Yale Daily News

For Ella Manning, Election Day started at 4:30 a.m.

She arrived at the Ives Main Branch of the New Haven Free Public Library, or NHFPL, bright and early, ready to begin her shift as a poll booth worker. Gloves and mask at the ready, she prepared for the soon to be steady stream of New Haven residents who she would assist in signing in at the polls. 

“It’s a long day,” Manning said.

As city officials and community leaders began to also wake up, many of them were thinking back to the 2018 midterm elections. That year, the News reported hundreds of Yale students being turned away from the polls after hours-long lines — a general air of chaos. Multiple city leaders, like Ward 7 Alder Abigail Roth ’90 and Ward 1 Alder Eli Sabin ’22, told the News that in the run-up to Tuesday’s election, they feared similar disorder.

But while some hiccups were reported throughout the day, by nightfall many of these officials felt far better about the election day process than they had in 2018. Lines were long in the morning, but wait times shortened as the day progressed.  

Speaking to the press shortly after he voted at Wilbur Cross High School on Tuesday morning, New Haven Mayor Justin Elicker pointed out how efficiently that polling site was run. But he urged Elm City voters to be prepared for some delay at the polls. 

“People need to expect long lines on Election Day,” Elicker said on the long line of voters at Cross. “It’s a sign that people really want to voice their opinions and concerns about what’s going on in the nation and also make a statement about the direction we need to head in in Connecticut.”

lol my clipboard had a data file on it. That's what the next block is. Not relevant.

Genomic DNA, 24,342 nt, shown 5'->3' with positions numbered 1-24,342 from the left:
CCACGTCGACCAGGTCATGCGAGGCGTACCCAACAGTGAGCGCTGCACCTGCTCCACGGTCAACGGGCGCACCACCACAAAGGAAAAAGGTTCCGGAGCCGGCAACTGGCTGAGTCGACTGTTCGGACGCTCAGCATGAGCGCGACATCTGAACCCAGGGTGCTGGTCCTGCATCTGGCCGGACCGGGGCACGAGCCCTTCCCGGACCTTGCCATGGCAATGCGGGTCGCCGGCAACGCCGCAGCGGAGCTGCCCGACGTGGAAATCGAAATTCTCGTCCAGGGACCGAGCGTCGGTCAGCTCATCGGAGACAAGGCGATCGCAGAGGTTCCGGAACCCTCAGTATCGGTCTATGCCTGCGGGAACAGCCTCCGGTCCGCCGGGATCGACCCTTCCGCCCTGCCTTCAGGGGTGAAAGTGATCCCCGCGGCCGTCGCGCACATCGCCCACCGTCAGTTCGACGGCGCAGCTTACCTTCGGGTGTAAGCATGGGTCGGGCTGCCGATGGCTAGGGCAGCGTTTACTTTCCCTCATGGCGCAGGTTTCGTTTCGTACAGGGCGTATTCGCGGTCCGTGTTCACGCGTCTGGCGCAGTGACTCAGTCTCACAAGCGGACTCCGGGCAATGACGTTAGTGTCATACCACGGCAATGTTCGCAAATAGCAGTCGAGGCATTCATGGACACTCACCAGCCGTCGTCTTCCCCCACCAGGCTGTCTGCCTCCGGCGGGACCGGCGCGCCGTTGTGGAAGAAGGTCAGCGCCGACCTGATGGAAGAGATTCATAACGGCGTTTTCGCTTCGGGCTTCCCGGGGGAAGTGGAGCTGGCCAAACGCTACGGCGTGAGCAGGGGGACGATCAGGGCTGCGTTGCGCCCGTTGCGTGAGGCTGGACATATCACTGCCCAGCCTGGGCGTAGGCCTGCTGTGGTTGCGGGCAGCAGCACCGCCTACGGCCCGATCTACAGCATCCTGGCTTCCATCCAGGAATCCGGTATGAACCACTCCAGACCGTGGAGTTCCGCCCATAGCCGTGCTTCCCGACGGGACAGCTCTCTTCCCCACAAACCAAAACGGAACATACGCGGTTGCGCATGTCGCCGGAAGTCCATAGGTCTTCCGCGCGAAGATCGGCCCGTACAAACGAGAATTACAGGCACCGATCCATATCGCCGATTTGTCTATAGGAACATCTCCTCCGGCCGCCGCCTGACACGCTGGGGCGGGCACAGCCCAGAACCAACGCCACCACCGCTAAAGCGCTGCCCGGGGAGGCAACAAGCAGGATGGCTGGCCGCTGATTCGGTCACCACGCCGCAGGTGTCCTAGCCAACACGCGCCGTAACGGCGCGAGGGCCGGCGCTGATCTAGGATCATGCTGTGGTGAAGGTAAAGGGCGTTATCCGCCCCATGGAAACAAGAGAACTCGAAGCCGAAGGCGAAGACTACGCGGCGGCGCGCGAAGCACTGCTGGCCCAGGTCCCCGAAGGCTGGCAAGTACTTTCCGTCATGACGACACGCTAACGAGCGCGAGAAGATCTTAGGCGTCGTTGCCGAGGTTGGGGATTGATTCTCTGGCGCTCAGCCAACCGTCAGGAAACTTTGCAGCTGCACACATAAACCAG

The mayor told the News he voted for former Vice President Joe Biden for president and filled out a straight Democratic ballot. He expressed a general excitement about his experience. 

“I just love Election Day and the energy that is felt during the day with people standing in the polls,” Elicker said. “I felt like it was important for me to vote in-person. There were some familiar faces and some younger folks.”

Polling site confusion

However, as is somewhat custom in the Elm City, the day was not without its mishaps.

The most notable error was that throughout the day, various voters — especially Yale students — had to be redirected across different polling sites. The New Haven Independent first reported that some Yale students had shown up at Wexler-Grant School in Ward 22 prepared to cast their ballots, only to be told they needed to go to the NHFPL at 133 Elm Street, roughly one mile away. The News reported yesterday that the Registrar of Voters office incorrectly listed a chart of 2020 polling “districts” on their website. The document provided by the Registrar’s office did not include all of the polling sites for this election, reflecting only those used during municipal elections in odd-numbered years.